A new season and a new format for the Argentinean Superliga with a system set up for a surprise, although Boca Juniors will still be the team to beat says Peter Coates
Three months after Boca Juniors were crowned the inaugural Superliga champions, Argentinian top flight football is back. After a disastrous World Cup campaign the nation can enjoy a return to club focus and while the main title challengers might be the same, the league has undergone some changes once more.
So what’s the Superliga looking like this year?
As the AFA endeavour to reduce the number of teams (Remember Julio Grondona’s 30-team monstrosity?) the four relegations last term made way for only two promoted clubs so the 28 teams are now 26 and it will be the same again in one year’s time.
#BuenLunes futbolero! ¡Faltan apenas 4⃣ días para el comienzo de una nueva edición de la #SuperligaQuilmesClásica! Aquí compartimos la programación de la jornada inicial y te invitamos a conocer el fixture #SAF completo ? Mirá ? https://t.co/Z9nkkOyneT pic.twitter.com/dBPfBEQ28T
— Superliga Argentina (@argsaf) August 6, 2018
Starting on Friday with Vélez hosting Newell’s, the new Superliga season runs until March with a straight-forward league format with all 26 clubs playing each once.
25 games and finishing in March? Isn’t that a little short?
Never fear, the AFA are one step ahead. After the Superliga crowns a new champion in March, a new Copa de la Liga will begin, running from April 14 to May 26. Essentially a little knockout tournament with the draw based on Superliga final positions.
Ok, so who are the favourites for the Superliga?
Boca Juniors remain the team to beat. Guillermo Barros Schelotto’s side may have stumbled over the line in May to claim back-to-back titles but they now have a historic three-in-a-row on the horizon.
A summary of Boca’s transfer window:
In my opinion, this has been one of the better transfer windows in recent time. This administration is really pushing for the Libertadores title.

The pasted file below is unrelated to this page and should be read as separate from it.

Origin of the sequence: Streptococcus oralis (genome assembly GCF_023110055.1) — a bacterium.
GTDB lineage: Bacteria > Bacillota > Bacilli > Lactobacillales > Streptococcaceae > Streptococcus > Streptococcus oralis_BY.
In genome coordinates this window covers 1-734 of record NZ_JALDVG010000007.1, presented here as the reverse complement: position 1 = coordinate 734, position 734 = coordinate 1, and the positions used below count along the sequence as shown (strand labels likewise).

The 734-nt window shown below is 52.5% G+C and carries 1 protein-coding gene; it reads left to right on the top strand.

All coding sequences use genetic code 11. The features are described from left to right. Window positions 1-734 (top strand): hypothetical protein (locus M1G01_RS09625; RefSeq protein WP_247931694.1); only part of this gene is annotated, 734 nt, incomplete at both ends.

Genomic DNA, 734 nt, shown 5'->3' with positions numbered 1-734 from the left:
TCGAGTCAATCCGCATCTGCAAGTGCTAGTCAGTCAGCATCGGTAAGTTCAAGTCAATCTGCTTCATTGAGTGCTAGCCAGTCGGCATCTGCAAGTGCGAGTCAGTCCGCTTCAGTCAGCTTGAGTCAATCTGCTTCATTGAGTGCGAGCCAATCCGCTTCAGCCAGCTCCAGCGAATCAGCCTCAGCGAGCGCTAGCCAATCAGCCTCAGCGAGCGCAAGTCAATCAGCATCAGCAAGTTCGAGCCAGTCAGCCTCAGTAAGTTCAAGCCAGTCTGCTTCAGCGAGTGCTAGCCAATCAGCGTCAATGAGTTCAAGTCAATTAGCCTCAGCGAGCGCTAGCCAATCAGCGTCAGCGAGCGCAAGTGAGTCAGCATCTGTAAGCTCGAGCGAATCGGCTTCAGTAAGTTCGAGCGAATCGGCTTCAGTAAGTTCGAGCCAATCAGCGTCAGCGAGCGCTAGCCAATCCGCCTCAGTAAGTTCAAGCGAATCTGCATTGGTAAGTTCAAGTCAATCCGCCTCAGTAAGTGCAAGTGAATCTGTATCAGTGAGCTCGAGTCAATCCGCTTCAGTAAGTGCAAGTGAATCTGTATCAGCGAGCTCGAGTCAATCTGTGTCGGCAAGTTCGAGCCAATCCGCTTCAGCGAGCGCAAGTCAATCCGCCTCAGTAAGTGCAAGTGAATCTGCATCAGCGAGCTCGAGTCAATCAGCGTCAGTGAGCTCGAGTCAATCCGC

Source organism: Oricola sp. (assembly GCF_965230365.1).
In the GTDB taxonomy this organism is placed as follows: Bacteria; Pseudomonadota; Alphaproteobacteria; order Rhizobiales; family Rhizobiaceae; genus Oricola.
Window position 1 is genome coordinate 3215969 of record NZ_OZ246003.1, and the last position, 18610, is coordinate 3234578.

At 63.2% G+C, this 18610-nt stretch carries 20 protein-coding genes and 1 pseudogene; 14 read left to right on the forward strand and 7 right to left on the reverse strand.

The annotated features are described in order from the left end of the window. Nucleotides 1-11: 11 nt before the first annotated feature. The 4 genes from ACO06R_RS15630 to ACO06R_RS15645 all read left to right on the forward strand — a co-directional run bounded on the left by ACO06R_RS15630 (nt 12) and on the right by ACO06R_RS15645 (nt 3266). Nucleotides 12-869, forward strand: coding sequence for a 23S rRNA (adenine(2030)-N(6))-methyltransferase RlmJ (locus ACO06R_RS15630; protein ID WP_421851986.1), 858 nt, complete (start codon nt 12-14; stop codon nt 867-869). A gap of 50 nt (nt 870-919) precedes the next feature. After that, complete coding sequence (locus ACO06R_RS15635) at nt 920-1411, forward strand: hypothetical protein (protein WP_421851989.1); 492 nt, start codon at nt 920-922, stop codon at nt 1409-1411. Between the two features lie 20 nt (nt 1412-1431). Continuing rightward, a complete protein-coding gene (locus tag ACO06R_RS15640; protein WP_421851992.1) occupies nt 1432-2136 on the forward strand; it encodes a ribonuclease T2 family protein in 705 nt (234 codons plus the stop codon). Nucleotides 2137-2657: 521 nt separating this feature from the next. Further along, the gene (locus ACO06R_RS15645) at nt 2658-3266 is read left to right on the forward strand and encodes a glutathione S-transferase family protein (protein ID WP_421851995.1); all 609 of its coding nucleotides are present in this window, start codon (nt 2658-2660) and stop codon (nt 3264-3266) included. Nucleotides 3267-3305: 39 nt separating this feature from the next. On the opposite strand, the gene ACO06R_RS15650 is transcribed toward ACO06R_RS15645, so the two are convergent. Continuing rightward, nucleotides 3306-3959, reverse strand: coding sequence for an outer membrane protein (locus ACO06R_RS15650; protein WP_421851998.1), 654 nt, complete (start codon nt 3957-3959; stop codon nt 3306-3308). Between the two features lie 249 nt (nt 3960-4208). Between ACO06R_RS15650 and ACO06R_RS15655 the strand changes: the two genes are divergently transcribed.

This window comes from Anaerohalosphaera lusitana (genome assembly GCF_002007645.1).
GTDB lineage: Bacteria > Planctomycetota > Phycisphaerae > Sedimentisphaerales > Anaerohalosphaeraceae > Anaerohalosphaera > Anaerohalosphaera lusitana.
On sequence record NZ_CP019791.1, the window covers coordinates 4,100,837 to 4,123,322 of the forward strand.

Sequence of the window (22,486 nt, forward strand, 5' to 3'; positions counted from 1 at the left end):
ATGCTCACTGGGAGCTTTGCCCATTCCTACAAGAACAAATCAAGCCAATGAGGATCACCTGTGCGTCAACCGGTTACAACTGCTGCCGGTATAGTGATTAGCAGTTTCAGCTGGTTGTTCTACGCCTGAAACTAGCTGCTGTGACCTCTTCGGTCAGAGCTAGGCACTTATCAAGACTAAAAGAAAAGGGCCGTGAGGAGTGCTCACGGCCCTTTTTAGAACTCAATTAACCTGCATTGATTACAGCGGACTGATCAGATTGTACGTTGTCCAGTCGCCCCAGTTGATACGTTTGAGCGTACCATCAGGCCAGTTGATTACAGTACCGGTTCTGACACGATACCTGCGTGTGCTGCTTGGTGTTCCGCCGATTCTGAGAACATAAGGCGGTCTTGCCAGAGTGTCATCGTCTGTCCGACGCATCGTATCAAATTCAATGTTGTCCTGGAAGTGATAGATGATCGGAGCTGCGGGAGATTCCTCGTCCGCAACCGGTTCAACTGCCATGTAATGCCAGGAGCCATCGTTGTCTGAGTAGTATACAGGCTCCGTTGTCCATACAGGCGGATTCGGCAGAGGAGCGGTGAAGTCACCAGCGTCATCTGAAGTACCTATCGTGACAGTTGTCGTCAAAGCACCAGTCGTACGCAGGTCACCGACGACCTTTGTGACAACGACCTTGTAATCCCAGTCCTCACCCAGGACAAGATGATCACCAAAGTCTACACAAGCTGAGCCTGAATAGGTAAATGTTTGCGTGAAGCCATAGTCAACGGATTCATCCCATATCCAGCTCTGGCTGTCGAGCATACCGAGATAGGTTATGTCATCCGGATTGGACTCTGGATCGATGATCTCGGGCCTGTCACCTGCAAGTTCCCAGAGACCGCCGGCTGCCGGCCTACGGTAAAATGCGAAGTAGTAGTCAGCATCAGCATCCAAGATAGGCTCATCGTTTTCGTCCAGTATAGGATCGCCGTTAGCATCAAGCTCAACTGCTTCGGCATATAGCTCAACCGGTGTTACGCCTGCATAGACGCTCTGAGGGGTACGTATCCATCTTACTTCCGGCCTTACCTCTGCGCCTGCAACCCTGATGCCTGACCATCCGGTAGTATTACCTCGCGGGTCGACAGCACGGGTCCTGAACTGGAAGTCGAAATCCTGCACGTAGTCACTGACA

— Boca in English (@CABJ_English) August 3, 2018
None of the stars like Cristian Pavón or Wilmar Barrios were sold, Darío Benedetto is fit again and there were some excellent signings to strengthen the squad.
But there must be some challengers?
A short tournament does give some scope for surprises but the traditional grandes look the most likely candidates.
River Plate have opted against delving into the transfer market despite selling full-back Marcelo Saracchi to RB Leipzig but still boast an impressive starting eleven and are currently unbeaten in 19 matches.
Independiente tied Maxi Meza, Fabricio Bustos, Alan Franco and Martín Benítez to new deals and brought in some excellent looking additions to bolster their first team but like their rivals have eyes focused primarily on the Copa Libertadores.
And Racing Club, who may have lost Lautaro Martínez to Inter but brought back club icon Gustavo Bou and under Eduardo Coudet have looked vastly improved.
And the best of the rest?
Well, judging by last season’s table there are a few options but most look considerably weaker this time round.
Runners-up Godoy Cruz have lost influential players Pol Fernández and Juan Garro, San Lorenzo look a long way off being a genuine title contender, Talleres are starting a new era under manager Juan Pablo Vojvoda, Huracán lost Ignacio Pussetto to Udinese and as ever Defensa y Justicia have seen a huge turnover of players.
And what about relegation?
Chacarita Juniors, Temperley, Olimpo and Arsenal all dropped last season and another four will follow in 2019. Once more that will be decided by the promedios, the average points per game table calculated over the past three seasons.
Newly promoted clubs Aldosivi and San Martín de Tucumán begin at the foot of the relegation table but having a blank slate mean they could rapidly climb the table with a few early wins.
Tigre, San Martín de San Juan, Belgrano and Patronato all hover nervously around the remaining positions and now that they can’t afford another poor campaign.